If you're in the mood for a good dose of Chicago blues and R&B, check out the new disc from Ronnie Baker Brooks, The Torch. The son of blues legend Lonnie Brooks (who plays on the disc), Ronnie Baker Brooks offers a solid survey of guitar wailing feel-good blues rock on this disc that opens with a stompin' blues track that should resonate well in these parts: “Born in Chicago.” Brooks is playing at Buddy Guys Legends next Saturday, Nov. 25, and you can get more info on the album at his site at www.ronniebakerbrooks.com.
If Brooks doesn't soothe your hip-shaking bone enough, you should also check out the new format-fusing disc by the Grammy nominated Robert Randolph & The Family Band . The band has grown a great reputation for its energetic live act, and their latest disc Colorblind opens with “Ain't Nothing Wrong With That,” where Randolph declares "Red, yellow, black or white -- it don't matter! We all gettin' down tonight!” That's a promise the band keeps. Mixing soul, blues, funk, rock and more, they offer 11 tracks on “Colorblind,” including a cover of the Doobie Brothers' “Jesus is Just Alright” with help from Eric Clapton. Other guests include Dave Matthews, Leroi Moore, Leela James and Rashawn Ross, but the focus here isn't on famous friends, it's always on raising the roof.
If your thing is Spanish guitar music rather than R&B, you need to pick up the new self-titled disc from Rodrigo & Gabriela on Ato Records. The two guitarists have put together nine tracks of fiery instrumental guitar music that is filled with passion and electricity – despite their guitars being acoustic! The nine-song CD comes bundled with a DVD that includes the duo's rousing performance of a Mexican guitar version of “Stairway to Heaven” (which shows Rodrigo wearing a Slayer shirt, an acknowledgement of the duo's old heavy metal roots, not that you'd know if from their thigh-slapping Spanish acoustic performances these days!) For more information, check their site at www.rodgab.com.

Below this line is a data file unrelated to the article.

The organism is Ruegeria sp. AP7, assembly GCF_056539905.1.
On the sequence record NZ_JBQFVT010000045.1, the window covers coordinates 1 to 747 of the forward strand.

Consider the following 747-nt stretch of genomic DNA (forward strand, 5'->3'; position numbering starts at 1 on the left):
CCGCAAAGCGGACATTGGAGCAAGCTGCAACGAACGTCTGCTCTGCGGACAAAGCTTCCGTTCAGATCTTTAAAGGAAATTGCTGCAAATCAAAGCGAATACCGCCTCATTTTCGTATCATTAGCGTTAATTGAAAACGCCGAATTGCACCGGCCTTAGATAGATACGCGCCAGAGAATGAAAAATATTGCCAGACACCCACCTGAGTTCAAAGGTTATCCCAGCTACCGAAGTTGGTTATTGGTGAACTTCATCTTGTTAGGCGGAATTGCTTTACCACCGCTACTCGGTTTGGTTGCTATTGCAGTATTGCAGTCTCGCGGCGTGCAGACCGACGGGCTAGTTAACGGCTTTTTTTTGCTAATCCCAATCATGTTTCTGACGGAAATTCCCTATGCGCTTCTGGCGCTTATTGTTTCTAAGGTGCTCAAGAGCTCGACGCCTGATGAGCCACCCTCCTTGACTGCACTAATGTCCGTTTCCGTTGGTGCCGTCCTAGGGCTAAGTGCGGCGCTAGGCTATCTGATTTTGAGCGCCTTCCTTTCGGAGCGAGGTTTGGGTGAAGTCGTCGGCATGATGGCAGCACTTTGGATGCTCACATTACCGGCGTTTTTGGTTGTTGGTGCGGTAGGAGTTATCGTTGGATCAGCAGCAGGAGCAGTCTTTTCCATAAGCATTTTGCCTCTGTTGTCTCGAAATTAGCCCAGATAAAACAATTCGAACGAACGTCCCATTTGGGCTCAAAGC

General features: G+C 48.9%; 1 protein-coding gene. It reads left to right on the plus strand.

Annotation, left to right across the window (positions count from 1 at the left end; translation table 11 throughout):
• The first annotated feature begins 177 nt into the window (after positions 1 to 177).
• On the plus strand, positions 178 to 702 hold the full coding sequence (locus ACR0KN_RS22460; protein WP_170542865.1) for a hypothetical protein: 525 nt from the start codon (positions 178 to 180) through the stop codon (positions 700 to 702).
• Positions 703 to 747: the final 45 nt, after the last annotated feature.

After Stacy Ferguson scored a smash hit with Black-Eyed Peas in the salacious tease hit “My Humps,” she and head Pea will.i.am returned to the studio to craft a solo followup CD capitalizing on her newly found fame (she even references the Peas' hit on a couple songs). The result is The Dutchess, which opens with a rap about how hot she is (“Fergalicious”) where Ferguson insists that, despite being “delicious,” she's really a good girl who just loves to tease (“Fergalicious definition: make them boys go crazy” she sings and then notes “I ain't easy/(I ain't sleazy)/I got reasons why I tease ‘em/boys just come and go like seasons”.)
That's followed by one of the disc's picture-perfect tracks, a merger of ‘60s girl-pop with modern beats called “Clumsy,” where Fergie sings about being “clumsy and falling in love” atop a sample of Little Richard's “The Girl Can't Help It.” Then things slow down for some silky soul in “All That I Got (The Make Up Song)” before the disc hits its calculated, yet undeniably catchy single “London Bridge.” It's a rap that owes a vocal delivery style debt to Eminem as Fergie sings about letting it all loose at a club. The very next track, “Pedestal,” echoes “London Bridge” as she sings “Your pedestal is falling down, falling down, falling down” in a rappy number atop a handclap beat. The track also features an alluring sexy-voiced break that sounds like Gwen Stefani stopped by at the studio to vamp.
After “Pedestal,” the album gets progressively quieter showing the side of Fergie that could never appear on a Peas CD. Styles range from a touch of reggae in “Mary Jane Shoes” to forgettable crooner ballads like “Big Girls Don't Cry” and “Velvet.” It ends with a big production ballad dominated by a scalar piano trill and breathy-to-soaring vocals that make this feel like a theme from a Disney movie.
While the first half of the CD is the strongest, The Duchess proves that Ferguson's got a wide vocal range. She's definitely more than just another Pea in the pod.